Seder Night

The Freedom of Pesach
Date Uploaded: 
Monday 24th March 2014

By Rabbi Adam Hill, Potters Bar United Synagogue

Pesach is an enigma - it is Zman Cheruteinu, the Season of our Freedom - and yet it’s preparations leave us feeling anything but free. The Pesach Seder is replete with instructions of what do do, by whom, by what time, how much and in what order.

So where is this so called 'Freedom' if we have so much to do in so little time?

Rabbi Riskin points out that when we speak of Redemption whilst we tell the history of Pesach, we state that we were Redeemed in Egypt. The first ever Seder was held before the tenth plague, the Death of the Firstborn struck. We were free although we were still potentially under the thumb of Pharaoh.

Freedom then has to be seen in a different context. We were free from Egypt as we did not need to kowtow to Pharaoh nor his taskmasters, nor the population. A statement has been made, namely that we would follow the will of G-d and not of the Egyptians. We seized action, we took the 'deities' of Egypt - Pharaoh, sheep, the Nile - and refused to serve them but rather chose G-d. This was then reciprocated by G-d choosing us, by being led out of Egypt under the leadership of Moshe, by receiving the Torah at Sinai en route to our promised Land of Israel.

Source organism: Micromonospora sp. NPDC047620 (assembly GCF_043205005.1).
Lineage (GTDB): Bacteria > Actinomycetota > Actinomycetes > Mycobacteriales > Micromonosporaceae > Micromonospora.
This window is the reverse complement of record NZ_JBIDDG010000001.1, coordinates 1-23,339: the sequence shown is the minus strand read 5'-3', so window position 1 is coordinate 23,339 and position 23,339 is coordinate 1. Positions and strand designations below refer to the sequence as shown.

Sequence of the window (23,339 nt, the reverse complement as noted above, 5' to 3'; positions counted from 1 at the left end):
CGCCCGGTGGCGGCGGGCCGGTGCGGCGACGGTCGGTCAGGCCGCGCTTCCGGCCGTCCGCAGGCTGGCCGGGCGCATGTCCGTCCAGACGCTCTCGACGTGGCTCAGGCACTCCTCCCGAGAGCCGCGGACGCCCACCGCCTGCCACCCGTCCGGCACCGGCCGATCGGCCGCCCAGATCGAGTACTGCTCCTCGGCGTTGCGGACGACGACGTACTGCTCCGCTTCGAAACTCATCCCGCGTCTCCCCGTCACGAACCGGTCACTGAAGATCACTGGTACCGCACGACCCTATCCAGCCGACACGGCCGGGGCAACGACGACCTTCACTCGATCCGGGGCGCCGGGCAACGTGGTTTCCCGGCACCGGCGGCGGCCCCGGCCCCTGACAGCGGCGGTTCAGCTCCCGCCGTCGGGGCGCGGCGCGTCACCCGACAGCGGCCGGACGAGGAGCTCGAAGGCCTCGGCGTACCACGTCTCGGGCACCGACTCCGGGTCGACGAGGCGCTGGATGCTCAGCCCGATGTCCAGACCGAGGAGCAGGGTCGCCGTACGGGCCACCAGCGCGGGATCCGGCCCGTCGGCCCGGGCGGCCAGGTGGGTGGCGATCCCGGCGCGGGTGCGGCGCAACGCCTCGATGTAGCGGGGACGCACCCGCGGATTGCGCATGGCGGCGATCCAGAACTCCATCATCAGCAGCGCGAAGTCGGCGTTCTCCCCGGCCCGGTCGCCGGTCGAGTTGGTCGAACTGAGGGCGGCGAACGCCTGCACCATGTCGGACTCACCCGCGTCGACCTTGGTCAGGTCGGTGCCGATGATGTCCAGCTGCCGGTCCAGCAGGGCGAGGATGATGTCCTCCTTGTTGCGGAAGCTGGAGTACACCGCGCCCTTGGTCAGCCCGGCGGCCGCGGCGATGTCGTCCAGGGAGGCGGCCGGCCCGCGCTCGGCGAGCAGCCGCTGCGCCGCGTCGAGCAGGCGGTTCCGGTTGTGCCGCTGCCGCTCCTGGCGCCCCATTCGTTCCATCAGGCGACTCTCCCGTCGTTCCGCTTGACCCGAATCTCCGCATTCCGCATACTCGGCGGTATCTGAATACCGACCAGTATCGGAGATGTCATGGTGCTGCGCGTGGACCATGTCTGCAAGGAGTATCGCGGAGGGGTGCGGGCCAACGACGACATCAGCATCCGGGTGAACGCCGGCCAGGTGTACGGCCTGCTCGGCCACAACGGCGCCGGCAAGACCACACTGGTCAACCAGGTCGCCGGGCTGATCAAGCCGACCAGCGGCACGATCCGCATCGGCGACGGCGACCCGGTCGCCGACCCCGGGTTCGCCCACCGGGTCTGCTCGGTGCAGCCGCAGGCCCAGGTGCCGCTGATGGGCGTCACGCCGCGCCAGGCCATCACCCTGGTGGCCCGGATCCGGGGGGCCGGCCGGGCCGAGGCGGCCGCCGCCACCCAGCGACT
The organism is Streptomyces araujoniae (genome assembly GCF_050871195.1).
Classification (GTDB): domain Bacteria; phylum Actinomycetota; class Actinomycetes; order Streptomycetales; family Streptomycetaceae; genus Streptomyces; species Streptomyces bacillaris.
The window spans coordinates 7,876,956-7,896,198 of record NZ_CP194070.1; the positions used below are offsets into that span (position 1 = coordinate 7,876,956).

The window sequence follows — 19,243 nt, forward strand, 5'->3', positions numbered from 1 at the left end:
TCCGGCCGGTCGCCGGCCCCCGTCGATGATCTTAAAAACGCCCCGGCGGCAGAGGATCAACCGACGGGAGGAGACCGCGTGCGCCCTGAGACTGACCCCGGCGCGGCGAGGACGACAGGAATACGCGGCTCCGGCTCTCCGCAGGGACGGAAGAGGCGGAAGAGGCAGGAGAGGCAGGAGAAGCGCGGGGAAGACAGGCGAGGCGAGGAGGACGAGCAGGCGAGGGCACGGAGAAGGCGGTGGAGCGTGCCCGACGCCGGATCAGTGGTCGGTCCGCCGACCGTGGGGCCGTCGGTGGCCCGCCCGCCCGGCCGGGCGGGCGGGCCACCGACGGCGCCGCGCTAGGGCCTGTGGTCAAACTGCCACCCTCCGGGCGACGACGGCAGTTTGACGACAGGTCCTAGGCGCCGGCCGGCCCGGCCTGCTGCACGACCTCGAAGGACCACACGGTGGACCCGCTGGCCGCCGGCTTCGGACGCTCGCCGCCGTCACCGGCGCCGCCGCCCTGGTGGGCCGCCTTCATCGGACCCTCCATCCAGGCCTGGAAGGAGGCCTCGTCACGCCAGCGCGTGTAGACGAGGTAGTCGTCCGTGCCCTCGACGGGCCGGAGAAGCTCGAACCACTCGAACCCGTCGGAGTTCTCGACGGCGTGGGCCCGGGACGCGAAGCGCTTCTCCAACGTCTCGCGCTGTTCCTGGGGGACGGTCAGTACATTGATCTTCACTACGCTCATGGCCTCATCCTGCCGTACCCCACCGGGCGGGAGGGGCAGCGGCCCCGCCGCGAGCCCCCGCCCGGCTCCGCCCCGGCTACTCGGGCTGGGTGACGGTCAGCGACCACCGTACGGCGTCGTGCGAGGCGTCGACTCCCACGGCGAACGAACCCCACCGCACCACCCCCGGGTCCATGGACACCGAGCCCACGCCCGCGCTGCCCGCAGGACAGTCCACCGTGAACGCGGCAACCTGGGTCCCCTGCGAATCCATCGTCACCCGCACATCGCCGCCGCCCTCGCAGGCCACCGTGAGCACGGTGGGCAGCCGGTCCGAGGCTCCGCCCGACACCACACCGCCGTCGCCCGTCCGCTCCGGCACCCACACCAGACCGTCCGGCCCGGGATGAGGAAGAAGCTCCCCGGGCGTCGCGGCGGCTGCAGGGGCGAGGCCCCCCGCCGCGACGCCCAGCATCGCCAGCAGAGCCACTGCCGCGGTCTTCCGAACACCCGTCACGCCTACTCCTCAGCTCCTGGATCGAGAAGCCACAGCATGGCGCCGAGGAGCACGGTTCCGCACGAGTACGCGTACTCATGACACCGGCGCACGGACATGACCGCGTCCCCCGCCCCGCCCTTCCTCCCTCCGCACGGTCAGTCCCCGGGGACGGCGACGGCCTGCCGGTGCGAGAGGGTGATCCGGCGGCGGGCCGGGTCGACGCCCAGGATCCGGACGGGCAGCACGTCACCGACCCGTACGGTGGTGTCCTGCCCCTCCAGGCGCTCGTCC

We achieved spiritual liberty - this enable us to be Bnei Yisrael as a people and not just the extended family of the Patriachs. This then led to the physical liberty of leaving Egypt. But it took longer to get Egypt out of the Jews than it took to get the Jews out of Egypt. Having been steeped in the culture of idol worship and subservience, it would take a considerable time to shake off the past and be removed from the mentality of idol worshippers and oppressors. We would stumble through episodes such as the Golden Calf as we were newborns in terms of self belief and self reliance. 

In other words, we became free from Egypt and were able to choose the service of G-d. Not subjugated but willingly choosing to serve a G-d who loves us, who chooses us, who has given us a Torah in which we have instructions for a good, caring and honest society.

So Pesach is a busy time, Pesach is intense and leaves us physically drained. But yet it is a Season of Freedom - we celebrate our spiritual and physical freedom - we celebrate our ability to choose - we celebrate our history and our future.